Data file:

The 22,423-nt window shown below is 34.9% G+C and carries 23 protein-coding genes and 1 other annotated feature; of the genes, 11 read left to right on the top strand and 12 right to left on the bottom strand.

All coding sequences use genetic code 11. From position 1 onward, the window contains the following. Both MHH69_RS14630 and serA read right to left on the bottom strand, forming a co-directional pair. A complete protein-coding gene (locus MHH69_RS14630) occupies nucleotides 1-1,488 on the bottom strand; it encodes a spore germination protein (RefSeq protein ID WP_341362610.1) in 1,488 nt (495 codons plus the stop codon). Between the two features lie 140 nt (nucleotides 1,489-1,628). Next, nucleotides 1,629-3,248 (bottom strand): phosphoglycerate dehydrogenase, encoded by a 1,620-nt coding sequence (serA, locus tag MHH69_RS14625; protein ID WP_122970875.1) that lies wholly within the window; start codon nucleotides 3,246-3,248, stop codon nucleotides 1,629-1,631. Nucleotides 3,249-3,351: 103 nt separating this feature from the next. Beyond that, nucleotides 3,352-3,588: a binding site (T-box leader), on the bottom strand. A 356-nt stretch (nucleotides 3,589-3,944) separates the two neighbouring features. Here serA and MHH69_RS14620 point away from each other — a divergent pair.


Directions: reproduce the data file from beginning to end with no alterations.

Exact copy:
The 22,423-nt window shown below is 34.9% G+C and carries 23 protein-coding genes and 1 other annotated feature; of the genes, 11 read left to right on the top strand and 12 right to left on the bottom strand.

All coding sequences use genetic code 11. From position 1 onward, the window contains the following. Both MHH69_RS14630 and serA read right to left on the bottom strand, forming a co-directional pair. A complete protein-coding gene (locus MHH69_RS14630) occupies nucleotides 1-1,488 on the bottom strand; it encodes a spore germination protein (RefSeq protein ID WP_341362610.1) in 1,488 nt (495 codons plus the stop codon). Between the two features lie 140 nt (nucleotides 1,489-1,628). Next, nucleotides 1,629-3,248 (bottom strand): phosphoglycerate dehydrogenase, encoded by a 1,620-nt coding sequence (serA, locus tag MHH69_RS14625; protein ID WP_122970875.1) that lies wholly within the window; start codon nucleotides 3,246-3,248, stop codon nucleotides 1,629-1,631. Nucleotides 3,249-3,351: 103 nt separating this feature from the next. Beyond that, nucleotides 3,352-3,588: a binding site (T-box leader), on the bottom strand. A 356-nt stretch (nucleotides 3,589-3,944) separates the two neighbouring features. Here serA and MHH69_RS14620 point away from each other — a divergent pair.